This piece was submitted by Kenan Trebincevic and Susan Shapiro as part of the 2014 PEN World Voices Online Anthology.
Kenan Trebincevic and Susan Shapiro ‘s events: A Literary Safari and Creativity and Craft in Asylum

An Indelible Lesson In Self Defense

“What’s ethnic cleansing?” I asked my father.

“It means every fifty years a new politico turns us against each other,” he said.

At eleven, I knew the Croatians were mad at the Serbians. But who was against us? And why? Dad explained that it was a land grab, where Serbia wanted to expand their territory and rule a bigger country filled with only Orthodox Christians like them. So the Serb president Milošević ordered his troops to get rid of Bosnian Muslims like us. My brother said this was the way Hitler purged Germany of Jews in World War II, envisioning a pure race.
“But how can the Serbians get away with it?” I was outraged.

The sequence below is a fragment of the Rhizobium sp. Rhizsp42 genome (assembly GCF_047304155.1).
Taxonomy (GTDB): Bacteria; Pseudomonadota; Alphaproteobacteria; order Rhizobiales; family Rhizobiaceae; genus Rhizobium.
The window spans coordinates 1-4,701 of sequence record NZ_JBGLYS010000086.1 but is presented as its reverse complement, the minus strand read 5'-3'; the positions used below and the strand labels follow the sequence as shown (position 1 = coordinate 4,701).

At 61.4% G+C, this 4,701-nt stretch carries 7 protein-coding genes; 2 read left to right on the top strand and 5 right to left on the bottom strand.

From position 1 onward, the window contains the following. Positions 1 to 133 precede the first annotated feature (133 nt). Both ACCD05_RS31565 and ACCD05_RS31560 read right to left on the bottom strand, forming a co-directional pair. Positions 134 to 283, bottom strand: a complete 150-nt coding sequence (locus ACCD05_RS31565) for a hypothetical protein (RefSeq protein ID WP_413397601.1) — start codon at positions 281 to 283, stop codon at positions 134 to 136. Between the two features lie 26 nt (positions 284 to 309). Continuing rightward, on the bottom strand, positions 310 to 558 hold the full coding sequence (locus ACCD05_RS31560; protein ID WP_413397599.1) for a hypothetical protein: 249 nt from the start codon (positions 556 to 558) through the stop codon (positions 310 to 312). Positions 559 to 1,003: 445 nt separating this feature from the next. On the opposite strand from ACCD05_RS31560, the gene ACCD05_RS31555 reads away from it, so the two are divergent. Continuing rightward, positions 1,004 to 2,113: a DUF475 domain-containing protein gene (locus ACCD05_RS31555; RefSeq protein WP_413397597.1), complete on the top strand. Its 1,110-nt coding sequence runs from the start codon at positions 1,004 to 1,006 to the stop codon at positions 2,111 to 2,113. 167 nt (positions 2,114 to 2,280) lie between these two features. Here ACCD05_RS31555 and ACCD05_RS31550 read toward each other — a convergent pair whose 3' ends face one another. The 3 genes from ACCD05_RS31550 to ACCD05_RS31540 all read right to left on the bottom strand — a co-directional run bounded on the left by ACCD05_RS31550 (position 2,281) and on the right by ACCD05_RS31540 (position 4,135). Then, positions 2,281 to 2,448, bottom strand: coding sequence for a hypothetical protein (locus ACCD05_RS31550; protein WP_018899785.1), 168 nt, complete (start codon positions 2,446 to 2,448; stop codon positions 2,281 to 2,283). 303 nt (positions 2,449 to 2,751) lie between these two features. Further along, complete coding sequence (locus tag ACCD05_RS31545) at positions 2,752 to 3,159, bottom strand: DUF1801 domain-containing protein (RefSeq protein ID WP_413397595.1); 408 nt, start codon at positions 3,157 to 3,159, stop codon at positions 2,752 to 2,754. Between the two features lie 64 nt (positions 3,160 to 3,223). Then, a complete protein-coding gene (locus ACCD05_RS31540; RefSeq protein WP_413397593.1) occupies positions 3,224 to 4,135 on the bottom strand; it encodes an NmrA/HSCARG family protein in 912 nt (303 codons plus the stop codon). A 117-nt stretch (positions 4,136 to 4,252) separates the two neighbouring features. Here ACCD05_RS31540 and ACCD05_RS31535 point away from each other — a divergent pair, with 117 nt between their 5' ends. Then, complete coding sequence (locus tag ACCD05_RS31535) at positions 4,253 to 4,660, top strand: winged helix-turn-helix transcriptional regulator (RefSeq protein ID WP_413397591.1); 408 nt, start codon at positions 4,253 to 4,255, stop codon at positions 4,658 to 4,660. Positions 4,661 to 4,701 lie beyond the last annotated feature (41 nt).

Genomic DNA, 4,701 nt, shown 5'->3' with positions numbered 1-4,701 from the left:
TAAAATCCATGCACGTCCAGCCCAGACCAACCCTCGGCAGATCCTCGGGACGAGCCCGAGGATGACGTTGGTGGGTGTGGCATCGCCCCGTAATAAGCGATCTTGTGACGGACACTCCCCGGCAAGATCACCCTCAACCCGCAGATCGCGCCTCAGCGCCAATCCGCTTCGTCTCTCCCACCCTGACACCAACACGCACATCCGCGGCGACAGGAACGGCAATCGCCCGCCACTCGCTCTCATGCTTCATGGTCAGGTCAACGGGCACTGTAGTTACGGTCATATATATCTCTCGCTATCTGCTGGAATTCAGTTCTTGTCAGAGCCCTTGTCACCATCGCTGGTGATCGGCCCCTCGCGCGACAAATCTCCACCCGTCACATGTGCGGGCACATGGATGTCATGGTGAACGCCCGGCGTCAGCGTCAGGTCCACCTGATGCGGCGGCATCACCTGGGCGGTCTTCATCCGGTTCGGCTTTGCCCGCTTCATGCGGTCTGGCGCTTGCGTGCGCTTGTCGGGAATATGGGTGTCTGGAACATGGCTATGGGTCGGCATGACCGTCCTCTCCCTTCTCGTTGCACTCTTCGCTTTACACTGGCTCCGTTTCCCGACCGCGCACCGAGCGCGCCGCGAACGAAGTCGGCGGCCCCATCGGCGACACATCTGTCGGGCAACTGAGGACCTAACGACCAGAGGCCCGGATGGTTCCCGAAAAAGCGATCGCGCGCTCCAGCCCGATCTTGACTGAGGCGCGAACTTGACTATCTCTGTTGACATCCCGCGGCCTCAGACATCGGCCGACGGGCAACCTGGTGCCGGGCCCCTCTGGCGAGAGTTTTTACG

“They have the most cops, generals and ammunition factories,” my brother Eldin said. 
According to him, politicians and military big-wigs centered in Belgrade, the capital of Serbia, controlled school curriculums, history books, museums, and the media, with the biggest TV station in Yugoslavia based there.
Coming home from school one October day, my classmates Velibor and Dalibor were cheering in delight, “Long Live Serbia! Arkan is our hero.”
 Arkan was a crook who’d led a big Belgrade soccer riot. Eldin said he was a murderer who’d escaped from jail, “a Serbian Mafioso.”
“Those stupid Croats are being slaughtered,”  Velibor roared, saluting a passing car that waved a Serbian flag.
“Don’t worry, Arkan will come here too,” Dalibor said, turning to me menacingly.